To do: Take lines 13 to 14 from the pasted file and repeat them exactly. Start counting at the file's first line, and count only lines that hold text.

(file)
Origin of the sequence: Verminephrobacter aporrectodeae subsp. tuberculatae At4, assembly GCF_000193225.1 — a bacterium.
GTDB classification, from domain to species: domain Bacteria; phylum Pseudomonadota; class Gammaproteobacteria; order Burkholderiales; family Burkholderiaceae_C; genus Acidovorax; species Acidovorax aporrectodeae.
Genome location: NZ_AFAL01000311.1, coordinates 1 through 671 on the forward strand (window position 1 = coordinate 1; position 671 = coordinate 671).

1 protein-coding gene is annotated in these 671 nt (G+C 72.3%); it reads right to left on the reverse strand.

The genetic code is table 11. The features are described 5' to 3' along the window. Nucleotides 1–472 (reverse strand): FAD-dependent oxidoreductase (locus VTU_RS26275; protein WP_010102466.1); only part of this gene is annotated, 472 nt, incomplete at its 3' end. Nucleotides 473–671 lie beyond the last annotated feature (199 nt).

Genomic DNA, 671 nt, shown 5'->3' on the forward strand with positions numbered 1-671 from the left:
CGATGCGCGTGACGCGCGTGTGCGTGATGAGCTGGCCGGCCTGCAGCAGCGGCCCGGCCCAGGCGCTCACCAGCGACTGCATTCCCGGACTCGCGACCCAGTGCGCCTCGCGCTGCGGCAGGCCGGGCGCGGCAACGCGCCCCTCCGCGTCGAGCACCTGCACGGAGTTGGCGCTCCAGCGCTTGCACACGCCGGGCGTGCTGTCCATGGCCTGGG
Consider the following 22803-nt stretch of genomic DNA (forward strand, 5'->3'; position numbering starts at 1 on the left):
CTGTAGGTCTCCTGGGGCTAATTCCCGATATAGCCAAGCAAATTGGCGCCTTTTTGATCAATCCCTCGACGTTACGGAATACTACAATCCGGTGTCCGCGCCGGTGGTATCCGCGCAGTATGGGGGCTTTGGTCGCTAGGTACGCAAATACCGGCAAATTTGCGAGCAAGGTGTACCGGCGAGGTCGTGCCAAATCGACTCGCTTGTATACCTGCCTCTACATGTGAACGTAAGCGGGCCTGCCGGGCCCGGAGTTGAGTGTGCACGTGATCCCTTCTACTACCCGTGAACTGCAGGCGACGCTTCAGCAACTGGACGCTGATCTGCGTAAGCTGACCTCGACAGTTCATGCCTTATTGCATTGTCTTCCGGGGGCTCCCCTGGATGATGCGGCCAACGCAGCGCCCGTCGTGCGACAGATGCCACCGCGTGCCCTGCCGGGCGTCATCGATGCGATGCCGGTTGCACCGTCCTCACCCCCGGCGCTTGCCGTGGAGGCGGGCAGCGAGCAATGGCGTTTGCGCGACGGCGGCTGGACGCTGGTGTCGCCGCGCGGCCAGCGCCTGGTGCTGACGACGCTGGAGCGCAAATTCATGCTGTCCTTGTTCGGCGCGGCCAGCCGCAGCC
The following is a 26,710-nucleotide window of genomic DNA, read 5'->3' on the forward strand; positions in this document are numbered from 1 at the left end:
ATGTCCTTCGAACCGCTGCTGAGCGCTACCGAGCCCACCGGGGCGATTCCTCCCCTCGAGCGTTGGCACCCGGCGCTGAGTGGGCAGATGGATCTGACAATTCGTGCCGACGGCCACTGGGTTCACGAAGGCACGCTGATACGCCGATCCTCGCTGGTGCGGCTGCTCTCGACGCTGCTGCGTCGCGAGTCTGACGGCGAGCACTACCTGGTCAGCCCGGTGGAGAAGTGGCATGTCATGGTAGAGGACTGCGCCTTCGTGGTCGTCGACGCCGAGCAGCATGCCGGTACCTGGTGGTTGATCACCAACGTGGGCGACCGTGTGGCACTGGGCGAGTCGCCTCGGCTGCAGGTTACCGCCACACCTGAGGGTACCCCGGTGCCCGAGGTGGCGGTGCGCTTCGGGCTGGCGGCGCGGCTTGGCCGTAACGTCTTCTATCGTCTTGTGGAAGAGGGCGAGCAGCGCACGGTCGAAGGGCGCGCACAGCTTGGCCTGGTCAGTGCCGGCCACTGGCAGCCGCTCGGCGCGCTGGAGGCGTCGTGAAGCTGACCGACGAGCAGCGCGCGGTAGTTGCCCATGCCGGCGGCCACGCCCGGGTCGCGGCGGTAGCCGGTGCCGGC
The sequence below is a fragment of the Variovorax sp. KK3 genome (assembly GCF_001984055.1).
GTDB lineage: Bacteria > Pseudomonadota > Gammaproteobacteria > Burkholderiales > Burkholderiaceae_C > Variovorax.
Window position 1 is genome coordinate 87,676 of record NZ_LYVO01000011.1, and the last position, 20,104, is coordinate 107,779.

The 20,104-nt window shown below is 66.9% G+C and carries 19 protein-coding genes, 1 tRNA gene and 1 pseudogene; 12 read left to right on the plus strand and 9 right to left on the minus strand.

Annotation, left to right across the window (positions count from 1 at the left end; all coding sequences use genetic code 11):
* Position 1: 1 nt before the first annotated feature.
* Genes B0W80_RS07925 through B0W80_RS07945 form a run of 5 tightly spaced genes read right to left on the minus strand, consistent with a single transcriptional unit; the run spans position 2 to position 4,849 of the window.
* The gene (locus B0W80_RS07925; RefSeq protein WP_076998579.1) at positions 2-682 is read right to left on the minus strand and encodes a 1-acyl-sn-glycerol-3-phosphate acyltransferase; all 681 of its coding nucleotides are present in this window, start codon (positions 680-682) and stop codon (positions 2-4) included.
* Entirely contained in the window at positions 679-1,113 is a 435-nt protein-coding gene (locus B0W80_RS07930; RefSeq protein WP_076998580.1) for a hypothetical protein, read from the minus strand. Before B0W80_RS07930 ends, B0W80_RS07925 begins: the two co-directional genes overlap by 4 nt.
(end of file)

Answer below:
GTDB lineage: Bacteria > Pseudomonadota > Gammaproteobacteria > Burkholderiales > Burkholderiaceae_C > Variovorax.
Window position 1 is genome coordinate 87,676 of record NZ_LYVO01000011.1, and the last position, 20,104, is coordinate 107,779.